Muslims from around the world marked the end of the Holy Month of Ramadan Tuesday, with many in Londay saying the holiday has special meaning this year because of the Arab Spring revolutions and the East Africa famine.
At London's Central Mosque, people rushed to prayers all morning long, joining fellow Muslims from dozens of countries.
For some, the religious significance of Eid al-Fitr is so important, world events have no impact. "Freedom fighters in the Middle East have nothing to do with the Eid. Eid is between you and God,” said a man.
“Eid is the same every year for us regardless what’s happening socially and around the world. It’s a celebration of the month of fasting. And that’s our religion," said another man.
But many others have a different view, including this 12-year-old boy, whose family is from Morocco.
“It makes it special because you feel how people are feeling right now in other countries like for example Somalia, they’re suffering, no food, no water, so it’s a good thing to know how people are suffering around the world,” he said.
And many of the thousands of adults at the mosque agree with him.
"We just think about third world countries, we think about what’s happening in Libya and Syria and what’s happening in Somalia, as well. We just think about what we have here and we just should be grateful," said a man.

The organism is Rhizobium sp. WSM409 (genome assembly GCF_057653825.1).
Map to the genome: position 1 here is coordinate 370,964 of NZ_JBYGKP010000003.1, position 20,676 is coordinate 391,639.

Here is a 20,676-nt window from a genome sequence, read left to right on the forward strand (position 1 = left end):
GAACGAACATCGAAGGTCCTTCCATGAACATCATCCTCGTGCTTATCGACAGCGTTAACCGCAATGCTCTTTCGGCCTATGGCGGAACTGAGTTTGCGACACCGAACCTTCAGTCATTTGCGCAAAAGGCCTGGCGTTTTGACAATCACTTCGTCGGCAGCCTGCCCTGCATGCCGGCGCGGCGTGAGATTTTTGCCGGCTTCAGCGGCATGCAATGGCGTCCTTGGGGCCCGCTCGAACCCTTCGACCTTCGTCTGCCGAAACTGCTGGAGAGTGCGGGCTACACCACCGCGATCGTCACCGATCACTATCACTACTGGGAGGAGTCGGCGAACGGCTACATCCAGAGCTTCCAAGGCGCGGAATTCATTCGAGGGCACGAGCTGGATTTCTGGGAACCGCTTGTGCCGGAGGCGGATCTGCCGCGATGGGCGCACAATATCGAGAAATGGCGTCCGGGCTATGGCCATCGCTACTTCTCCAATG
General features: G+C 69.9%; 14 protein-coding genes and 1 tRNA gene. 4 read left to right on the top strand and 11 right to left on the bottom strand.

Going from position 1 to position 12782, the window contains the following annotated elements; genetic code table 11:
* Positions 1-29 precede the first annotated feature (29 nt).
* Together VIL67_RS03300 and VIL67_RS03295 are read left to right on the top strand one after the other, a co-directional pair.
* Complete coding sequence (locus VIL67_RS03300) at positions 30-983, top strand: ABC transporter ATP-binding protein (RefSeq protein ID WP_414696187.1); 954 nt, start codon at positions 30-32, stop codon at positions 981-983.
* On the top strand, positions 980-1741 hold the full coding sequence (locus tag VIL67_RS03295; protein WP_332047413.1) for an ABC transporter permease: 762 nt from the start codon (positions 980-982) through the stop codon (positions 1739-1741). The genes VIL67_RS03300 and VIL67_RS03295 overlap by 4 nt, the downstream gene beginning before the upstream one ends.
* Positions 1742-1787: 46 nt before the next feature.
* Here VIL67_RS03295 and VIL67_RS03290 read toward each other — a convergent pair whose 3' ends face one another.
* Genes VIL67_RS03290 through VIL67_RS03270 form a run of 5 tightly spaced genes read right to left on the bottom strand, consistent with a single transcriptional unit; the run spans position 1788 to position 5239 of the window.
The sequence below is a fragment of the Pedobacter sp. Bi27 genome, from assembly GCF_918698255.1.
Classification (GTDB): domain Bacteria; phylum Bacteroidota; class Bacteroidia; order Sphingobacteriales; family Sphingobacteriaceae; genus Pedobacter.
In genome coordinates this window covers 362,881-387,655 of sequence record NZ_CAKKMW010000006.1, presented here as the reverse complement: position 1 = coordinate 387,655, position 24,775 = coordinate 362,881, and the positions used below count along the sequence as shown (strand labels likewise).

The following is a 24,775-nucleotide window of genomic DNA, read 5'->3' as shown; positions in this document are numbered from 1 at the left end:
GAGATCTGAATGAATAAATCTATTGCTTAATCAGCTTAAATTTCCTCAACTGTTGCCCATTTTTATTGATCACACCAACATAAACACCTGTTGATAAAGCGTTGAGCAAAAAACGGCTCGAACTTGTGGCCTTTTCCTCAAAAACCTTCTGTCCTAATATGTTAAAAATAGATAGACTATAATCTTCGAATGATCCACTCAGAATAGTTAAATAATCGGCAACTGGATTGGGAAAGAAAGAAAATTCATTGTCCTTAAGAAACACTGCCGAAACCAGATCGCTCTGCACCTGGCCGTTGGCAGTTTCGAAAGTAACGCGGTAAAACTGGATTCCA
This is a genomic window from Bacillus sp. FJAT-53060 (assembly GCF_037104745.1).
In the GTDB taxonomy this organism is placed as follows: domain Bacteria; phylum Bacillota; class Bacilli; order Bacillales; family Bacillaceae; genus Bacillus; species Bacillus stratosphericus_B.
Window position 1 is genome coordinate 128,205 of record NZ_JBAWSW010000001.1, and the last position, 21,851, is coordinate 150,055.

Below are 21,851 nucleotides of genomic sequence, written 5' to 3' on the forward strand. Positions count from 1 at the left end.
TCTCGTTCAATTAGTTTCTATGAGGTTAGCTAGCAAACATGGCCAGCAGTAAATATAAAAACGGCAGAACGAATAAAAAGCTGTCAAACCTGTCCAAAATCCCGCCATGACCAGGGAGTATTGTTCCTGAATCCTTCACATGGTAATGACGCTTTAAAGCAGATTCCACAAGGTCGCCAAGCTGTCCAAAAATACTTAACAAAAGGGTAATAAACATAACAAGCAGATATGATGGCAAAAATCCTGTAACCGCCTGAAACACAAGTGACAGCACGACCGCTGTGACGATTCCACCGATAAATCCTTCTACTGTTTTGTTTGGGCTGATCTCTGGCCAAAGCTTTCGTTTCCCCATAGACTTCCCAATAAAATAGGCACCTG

"This has been more emotional because you’ve got a lot of war going on in the Middle East,” said another man.
But that doesn’t mean the Eid was politicized, according to Baher Moulana of Sri Lanka, who came to the mosque with his family.
“Politics stops here at the gate, really," said Moulana. "In there, there’s not anything mentioned about politics. It’s mainly praying for those people who passed away and who are fighting for the good cause.”
The ‘fights’ on many people’s minds started in Tunisia, home country of Lassad el-Wadrafi, a London chauffeur.
“They feel more responsible for the people back home because they didn’t participate in the change for the better. People die over there for the Jihad. They feel responsible for them to do at least a little bit to contribute to what has been done in Tunisia, my country,” said the chauffeur.
After prayers, many people took a stroll in Regent’s Park, just behind the mosque, taking family photos and having picnics. These women are from Yemen, the scene of significant unrest in recent months. Fatma volunteered to speak for the group.
“We are affected in terms of what we are thinking," said a woman. "We have to pray for them to be safe. We have to make sure that we are praying hard that, inshallah, everything will be sorted soon so they can have stable life, no more trouble and people can be free and move wherever they want, you know.”
Those thoughts reflected the prayers of many worshippers this Eid morning in the peaceful surroundings of London’s Central Mosque.